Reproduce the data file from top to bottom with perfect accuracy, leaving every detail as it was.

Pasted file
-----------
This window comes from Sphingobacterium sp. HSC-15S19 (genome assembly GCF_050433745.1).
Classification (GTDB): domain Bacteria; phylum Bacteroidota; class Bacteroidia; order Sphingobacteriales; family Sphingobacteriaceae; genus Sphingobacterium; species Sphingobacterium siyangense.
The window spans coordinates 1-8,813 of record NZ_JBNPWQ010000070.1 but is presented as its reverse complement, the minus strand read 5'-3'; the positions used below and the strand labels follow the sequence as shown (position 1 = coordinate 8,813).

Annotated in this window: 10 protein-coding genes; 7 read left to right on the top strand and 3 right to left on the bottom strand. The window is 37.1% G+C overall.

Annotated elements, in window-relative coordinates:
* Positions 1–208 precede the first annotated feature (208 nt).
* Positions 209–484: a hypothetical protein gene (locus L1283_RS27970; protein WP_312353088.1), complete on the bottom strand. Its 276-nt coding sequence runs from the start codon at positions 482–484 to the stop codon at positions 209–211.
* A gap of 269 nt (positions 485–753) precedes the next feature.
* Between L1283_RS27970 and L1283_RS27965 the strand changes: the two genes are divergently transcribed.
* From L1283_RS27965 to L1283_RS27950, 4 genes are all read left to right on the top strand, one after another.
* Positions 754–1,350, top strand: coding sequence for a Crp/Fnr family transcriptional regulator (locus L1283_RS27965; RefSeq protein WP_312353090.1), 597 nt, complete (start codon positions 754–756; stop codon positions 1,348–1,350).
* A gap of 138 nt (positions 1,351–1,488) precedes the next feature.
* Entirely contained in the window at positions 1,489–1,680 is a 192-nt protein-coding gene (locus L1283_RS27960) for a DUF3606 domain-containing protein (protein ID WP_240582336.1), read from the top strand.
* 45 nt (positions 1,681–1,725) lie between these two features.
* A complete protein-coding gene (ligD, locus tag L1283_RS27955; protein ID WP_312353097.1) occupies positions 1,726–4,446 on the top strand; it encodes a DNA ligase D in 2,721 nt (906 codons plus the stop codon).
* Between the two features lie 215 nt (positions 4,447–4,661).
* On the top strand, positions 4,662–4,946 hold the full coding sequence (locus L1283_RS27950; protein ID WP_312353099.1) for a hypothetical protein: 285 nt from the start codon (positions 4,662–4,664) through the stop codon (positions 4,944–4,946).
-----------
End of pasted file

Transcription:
This window comes from Sphingobacterium sp. HSC-15S19 (genome assembly GCF_050433745.1).
Classification (GTDB): domain Bacteria; phylum Bacteroidota; class Bacteroidia; order Sphingobacteriales; family Sphingobacteriaceae; genus Sphingobacterium; species Sphingobacterium siyangense.
The window spans coordinates 1-8,813 of record NZ_JBNPWQ010000070.1 but is presented as its reverse complement, the minus strand read 5'-3'; the positions used below and the strand labels follow the sequence as shown (position 1 = coordinate 8,813).

Annotated in this window: 10 protein-coding genes; 7 read left to right on the top strand and 3 right to left on the bottom strand. The window is 37.1% G+C overall.

Annotated elements, in window-relative coordinates:
* Positions 1–208 precede the first annotated feature (208 nt).
* Positions 209–484: a hypothetical protein gene (locus L1283_RS27970; protein WP_312353088.1), complete on the bottom strand. Its 276-nt coding sequence runs from the start codon at positions 482–484 to the stop codon at positions 209–211.
* A gap of 269 nt (positions 485–753) precedes the next feature.
* Between L1283_RS27970 and L1283_RS27965 the strand changes: the two genes are divergently transcribed.
* From L1283_RS27965 to L1283_RS27950, 4 genes are all read left to right on the top strand, one after another.
* Positions 754–1,350, top strand: coding sequence for a Crp/Fnr family transcriptional regulator (locus L1283_RS27965; RefSeq protein WP_312353090.1), 597 nt, complete (start codon positions 754–756; stop codon positions 1,348–1,350).
* A gap of 138 nt (positions 1,351–1,488) precedes the next feature.
* Entirely contained in the window at positions 1,489–1,680 is a 192-nt protein-coding gene (locus L1283_RS27960) for a DUF3606 domain-containing protein (protein ID WP_240582336.1), read from the top strand.
* 45 nt (positions 1,681–1,725) lie between these two features.
* A complete protein-coding gene (ligD, locus tag L1283_RS27955; protein ID WP_312353097.1) occupies positions 1,726–4,446 on the top strand; it encodes a DNA ligase D in 2,721 nt (906 codons plus the stop codon).
* Between the two features lie 215 nt (positions 4,447–4,661).
* On the top strand, positions 4,662–4,946 hold the full coding sequence (locus L1283_RS27950; protein ID WP_312353099.1) for a hypothetical protein: 285 nt from the start codon (positions 4,662–4,664) through the stop codon (positions 4,944–4,946).